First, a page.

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Graph n° 4: Trade between Africa and the rest of the world.

Source: OECD Development Centre.

China’s recent image is in sharp contrast with the one known in times past, where its ties with Africa were dominated by diplomatic and economic concerns. It must be emphasized that the strengthening of trade and financial relations between China and Africa is part of an overall strategy whereby China first, rolled out reforms as well as incentives in view of increasing its presence in Africa.[13].

At the turn of the millennium, precisely in December 1999, a national incentive policy aimed at encouraging Chinese companies (mostly State owned or State inclined) to go in search of opportunities in Africa was announced through the National Development and Reform Commission (NDRC). Hence, one can conveniently say that, the Chinese government’s African policy is part of an overall strategy aimed at “Conquering the World Economy". One of the highlights of this strategy, especially from the 2000s, was the recording of a strong correlation between economic growth in Africa and that of China whereas some sectors are currently intertwined (CACID, 2012)[14].

For many experts, China’s quest to inch closer to Africa is due to several reasons: historical, political, economic, geopolitical, and especially geostrategic. For example, in response to a similar question asked by the magazine, les Afriques, Philippe du Fresnay, economist and a specialist of issues pertaining to China, had these few words to share: “ Economically, the need to secure new sources of raw materials and the search for new economic opportunities in the wake of a slowdown in Europe. Politically, the desire to assume the role of a global power capable of curbing what it sees as the "American hegemony".”

While this response reveals the various facets of Chinese interest (economic, political ...), it is obvious that with the chalking (achievement) of an average growth rate of approximately 10 %, during the last decade[15], then one can conveniently conclude that the economic boom this country has known naturally justifies its rush for the continent's resources. This is obviously a situation of demand and supply. Beyond the said reasons given by experts and internationally renowned authors, this paper argues that China’s interest in Africa is fueled not only by its natural resources, its potential market (a little over a billion people) but most importantly its possible role in global governance (China can use Africa as a leverage to influence economic and political decisions on the world stage) (Abou El Farah, Echkoundi et al, 2013).[16]For example, at the WTO during the Doha Round (the Round dedicated to the tackling of the South’s development challenges and associated concerns), China has repeatedly and increasingly been seen as the leader championing the concerns of the South.

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Graph n°5: Mineral deposits and energy reserves in Africa.

Sources: BP, FAO, FMI, USGS.

Thus, with the strengthening of economic relations between China and African countries, the Asian dragon seeks to capitalize not only on the abundance of strategic resources but also rally African support for its renewed economic power ambitions. In addition to economic reasons also arise “fraternal " arguments. Knowing that the first country in the world to recognize China as an independent country was Egypt, it may to some extent explain why the Asian country wishes to inch closer to this continent, hence further confirming, the important role history plays in international relations. Moreover, as recalled by former Chinese President Hu Jintao in 2006, «Sino- African friendship is rooted in the depth of the ages and continues to deepen over the years».[17]It is on the backdrop of this historical legitimacy that China is trying to lay the groundwork for its African policy, besides the latter (the African policy) is pretty much based on the respective roles played by Africa and China within the Non -aligned Movement during the struggles of cold war as well as the use of third-world discourse based primarily on the importance of South-South cooperation of which the aim is to recall a tumultuous past marked by the struggle against imperialism.[18] These latest information go a long way to confirm the viewpoint of experts who argue that the Chinese modus operandi is that they lay much emphasis on the fact that, just like in the case of Africa[19], China had to also undergo the realities of colonialism (Forum MEDays, 2012). However, although we finger strategic mineral and energy resources as the main reason[20] behind China’s interest and foray into Africa, of which many agree the underlining factor is to achieve its industrialization and modernization status[21], many economists especially a native of Zambia, Dambisa Moyo, reveal that China is increasingly getting attracted by a new resource which remains often overlooked: "fertile arable land (agricultural)."[22]Taking into account its substantial demographic explosion, in comparison to its declining available land (20% of agricultural land in China is polluted) and its willingness to deal with the seemingly looming food security (a little over 1.3 billion people to feed), this Asian country has strategically and systematically resorted to the acquisition of arable land in Africa especially as the continent possesses 60% of unexploited arable land in the world (CEA, 2012).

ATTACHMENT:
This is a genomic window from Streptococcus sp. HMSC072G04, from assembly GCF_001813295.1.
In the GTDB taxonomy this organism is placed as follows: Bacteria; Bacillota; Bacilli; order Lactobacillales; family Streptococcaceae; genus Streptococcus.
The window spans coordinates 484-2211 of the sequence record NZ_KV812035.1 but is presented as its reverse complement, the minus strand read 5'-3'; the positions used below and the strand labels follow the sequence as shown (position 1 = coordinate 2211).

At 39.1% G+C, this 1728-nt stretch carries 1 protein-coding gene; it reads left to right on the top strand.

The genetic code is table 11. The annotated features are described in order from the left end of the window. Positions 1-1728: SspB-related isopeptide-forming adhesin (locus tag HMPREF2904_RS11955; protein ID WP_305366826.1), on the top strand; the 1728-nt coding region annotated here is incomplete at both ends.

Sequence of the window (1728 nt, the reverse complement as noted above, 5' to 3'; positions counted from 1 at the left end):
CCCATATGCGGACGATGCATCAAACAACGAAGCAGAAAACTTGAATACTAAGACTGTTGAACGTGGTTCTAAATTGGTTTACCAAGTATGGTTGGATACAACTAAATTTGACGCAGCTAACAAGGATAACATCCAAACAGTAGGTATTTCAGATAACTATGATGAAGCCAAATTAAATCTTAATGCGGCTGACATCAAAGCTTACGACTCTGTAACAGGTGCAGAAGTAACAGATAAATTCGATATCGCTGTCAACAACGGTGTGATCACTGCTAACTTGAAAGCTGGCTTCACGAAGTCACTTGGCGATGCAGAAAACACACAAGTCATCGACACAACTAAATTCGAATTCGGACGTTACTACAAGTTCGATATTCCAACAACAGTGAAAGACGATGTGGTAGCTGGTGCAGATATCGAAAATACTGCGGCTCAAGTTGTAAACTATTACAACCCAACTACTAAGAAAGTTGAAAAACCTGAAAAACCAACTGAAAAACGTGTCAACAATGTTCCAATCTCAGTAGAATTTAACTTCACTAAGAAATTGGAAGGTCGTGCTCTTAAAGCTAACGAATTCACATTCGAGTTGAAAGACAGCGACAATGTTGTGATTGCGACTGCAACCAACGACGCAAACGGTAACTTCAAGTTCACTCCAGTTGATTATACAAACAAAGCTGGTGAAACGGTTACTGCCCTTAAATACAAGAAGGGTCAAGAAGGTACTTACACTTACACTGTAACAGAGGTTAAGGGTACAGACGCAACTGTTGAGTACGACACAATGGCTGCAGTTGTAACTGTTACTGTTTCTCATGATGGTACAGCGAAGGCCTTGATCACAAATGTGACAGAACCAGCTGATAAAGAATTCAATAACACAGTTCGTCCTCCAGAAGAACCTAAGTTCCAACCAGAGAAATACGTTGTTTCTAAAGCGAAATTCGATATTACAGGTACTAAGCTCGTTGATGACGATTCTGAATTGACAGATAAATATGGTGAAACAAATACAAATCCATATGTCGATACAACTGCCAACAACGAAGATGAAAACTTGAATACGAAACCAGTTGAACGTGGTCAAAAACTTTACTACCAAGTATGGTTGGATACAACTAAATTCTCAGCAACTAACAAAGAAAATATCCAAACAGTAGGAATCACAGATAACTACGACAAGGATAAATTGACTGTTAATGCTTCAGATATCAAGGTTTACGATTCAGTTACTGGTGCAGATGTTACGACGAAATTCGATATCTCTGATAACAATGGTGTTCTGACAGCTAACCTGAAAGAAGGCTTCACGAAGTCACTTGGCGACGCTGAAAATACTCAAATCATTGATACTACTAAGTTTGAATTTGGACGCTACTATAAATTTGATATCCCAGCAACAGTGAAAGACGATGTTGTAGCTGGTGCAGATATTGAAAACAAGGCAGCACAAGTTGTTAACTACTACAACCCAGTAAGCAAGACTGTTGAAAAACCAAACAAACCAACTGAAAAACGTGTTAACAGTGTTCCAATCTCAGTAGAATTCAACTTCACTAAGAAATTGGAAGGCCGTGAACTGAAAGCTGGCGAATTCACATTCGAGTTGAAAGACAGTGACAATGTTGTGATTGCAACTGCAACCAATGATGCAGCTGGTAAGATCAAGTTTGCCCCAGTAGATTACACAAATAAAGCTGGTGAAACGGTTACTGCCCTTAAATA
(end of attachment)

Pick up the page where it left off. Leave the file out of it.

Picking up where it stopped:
Excerpt out of 21 pages


China and Africa. New development partnership or neo-colonialism?
Mohammed V University at Agdal  (Institut des Etudes Africaines (IEA) - Rabat)
Governance & Development
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ISBN (Book)
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imperialism, China, Africa, strategic resources, China-Africa, economic growth, neocolonialism, partnership, development
Quote paper
Frank Edem Kofigah (Author), 2014, China and Africa. New development partnership or neo-colonialism?, Munich, GRIN Verlag,